We were interviewing a bunch of applicants the other day when a certain applicant told us she wanted to work for us because at the age of 22 she is getting old and her current job steers her away from what she is passionate about.
I wanted to tell her: “Seriously? You think you’re old at 22? If you only knew how young you are!”
But then, I think I also have the same mentality during my early 20s.
I was 21 and working the night shift when I was told by a mom colleague “you’re 21, you should not be working here and you should be out enjoying what life has to offer by going after what you are passionate about.”
I did not listen, worked until I was 26 and got burned out with the BPO industry, quit and went home.
I was 23 when I contributed an article in a magazine about being single. It was rejected with the editor’s note saying: “She [Me]’s good, but she’s still young.” I did not understand what that meant until I reached my 30s and finally got it: I just simply do not know yet what I am talking about.
I was 24 when I told myself that there’s just no turning back now. I don’t get how some people can just quit their job for a gap year and be bums at home. I seriously thought I’m old and pressured to find a guy and settle soon.
Before I reached 25, I got my self an apartment and lived independently. I bragged once to (now an ex) boyfriend how I love my life, the feeling of actually owning it, making all these decisions on my own. Independence is so addicting to me that I miss alone time moments in my apartment whether doing laundry or folding clothes. I miss my alone time on Sundays. In fact, if I’m completely being honest, I actually miss my independence more than I miss being in a relationship. I look back fondly of the time when I thought my life was mine.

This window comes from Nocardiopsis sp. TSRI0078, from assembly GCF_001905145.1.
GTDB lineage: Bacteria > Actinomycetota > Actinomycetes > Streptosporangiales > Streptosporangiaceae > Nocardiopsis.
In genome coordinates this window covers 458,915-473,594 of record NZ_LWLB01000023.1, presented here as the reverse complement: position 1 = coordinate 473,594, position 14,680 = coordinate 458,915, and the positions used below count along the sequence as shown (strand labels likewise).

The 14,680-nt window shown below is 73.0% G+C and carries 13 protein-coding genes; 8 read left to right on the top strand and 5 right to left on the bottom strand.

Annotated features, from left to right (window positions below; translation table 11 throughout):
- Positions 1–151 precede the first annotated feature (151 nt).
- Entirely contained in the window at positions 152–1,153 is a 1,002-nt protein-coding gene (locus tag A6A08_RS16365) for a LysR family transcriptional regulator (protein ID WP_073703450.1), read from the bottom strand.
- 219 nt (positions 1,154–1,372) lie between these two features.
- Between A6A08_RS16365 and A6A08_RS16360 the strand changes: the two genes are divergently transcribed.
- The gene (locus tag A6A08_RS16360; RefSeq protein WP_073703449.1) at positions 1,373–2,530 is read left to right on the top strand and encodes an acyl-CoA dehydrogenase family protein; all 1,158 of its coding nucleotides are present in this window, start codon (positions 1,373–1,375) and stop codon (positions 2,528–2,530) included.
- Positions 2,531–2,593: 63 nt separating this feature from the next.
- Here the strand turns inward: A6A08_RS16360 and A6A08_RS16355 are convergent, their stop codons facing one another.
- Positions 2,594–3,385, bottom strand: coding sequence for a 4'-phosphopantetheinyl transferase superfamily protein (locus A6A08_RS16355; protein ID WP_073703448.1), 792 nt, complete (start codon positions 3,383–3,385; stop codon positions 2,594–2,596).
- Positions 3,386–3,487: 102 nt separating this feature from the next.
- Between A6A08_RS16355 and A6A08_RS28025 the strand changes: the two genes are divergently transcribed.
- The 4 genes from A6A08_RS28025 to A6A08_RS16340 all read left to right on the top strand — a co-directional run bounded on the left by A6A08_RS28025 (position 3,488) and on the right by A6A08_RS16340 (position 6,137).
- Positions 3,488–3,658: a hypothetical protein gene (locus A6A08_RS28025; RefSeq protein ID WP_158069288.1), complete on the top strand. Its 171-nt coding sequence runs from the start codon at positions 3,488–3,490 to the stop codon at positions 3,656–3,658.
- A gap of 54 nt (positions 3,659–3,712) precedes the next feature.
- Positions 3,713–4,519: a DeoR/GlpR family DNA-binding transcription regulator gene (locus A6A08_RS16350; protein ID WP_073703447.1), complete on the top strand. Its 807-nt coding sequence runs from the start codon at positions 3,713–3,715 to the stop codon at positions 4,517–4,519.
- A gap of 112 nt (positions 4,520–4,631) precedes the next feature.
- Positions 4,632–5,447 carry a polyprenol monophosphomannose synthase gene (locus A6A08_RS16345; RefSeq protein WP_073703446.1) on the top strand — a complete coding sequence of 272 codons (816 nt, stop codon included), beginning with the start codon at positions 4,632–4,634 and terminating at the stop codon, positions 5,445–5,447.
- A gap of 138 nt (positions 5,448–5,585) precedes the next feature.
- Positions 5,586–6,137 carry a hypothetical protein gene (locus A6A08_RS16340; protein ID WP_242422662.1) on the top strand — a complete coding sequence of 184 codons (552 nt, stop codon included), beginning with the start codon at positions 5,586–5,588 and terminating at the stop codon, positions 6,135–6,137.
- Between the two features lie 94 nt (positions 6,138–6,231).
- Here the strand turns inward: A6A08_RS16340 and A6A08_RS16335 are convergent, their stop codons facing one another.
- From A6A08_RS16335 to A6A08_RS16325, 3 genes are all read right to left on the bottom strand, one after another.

Nobody warned me of quarter-life crisis, and life has it’s way of humbling us down.
And I was deeply humbled down.
But I’d like to give credit to myself because I did not actually, totally messed up. I had been responsibly irresponsible.
I look fondly at my 20s with stories to tell, but some times I wish I had known the wisdom of investing more time in the nitty gritty, for it’s the experience that will really make your spirit and self-esteem rich. A hard, ugly job doesn’t sound so bad. I wish I had taken the job of being a Starbucks barista. I wish I pursued the make up school I inquired about. I wish I had taken other odd jobs that I daydreamed about. But I don’t feel totally bad about it because my quarter-life crisis drove me to earning a Master’s degree.
From 26, it was a pretty fast ride to 30. And I love being in my 30s, the wisdom and character honing that I’m going through. I am grateful and frightened at the same time. Frightened because all the responsibilities that I thought I could run away from welcomed me with an overwhelming tight hug…and hugging me still. Im still treading waters, winging everything day by day and hoping for the best.
I wish and hope that I am applying the similar principles that I learned now, so that my future 40 year old self would be proud of me. But then again, 40s, as I have learned, will be a whole different ball game.
So dear 22 year old, enjoy your age. You will never be as young as you are at this moment anymore. You still wouldn’t figure out life at 32 and you would look back and see that 22 is so not old. Take your time dear, you’re still in your adulthood formative years.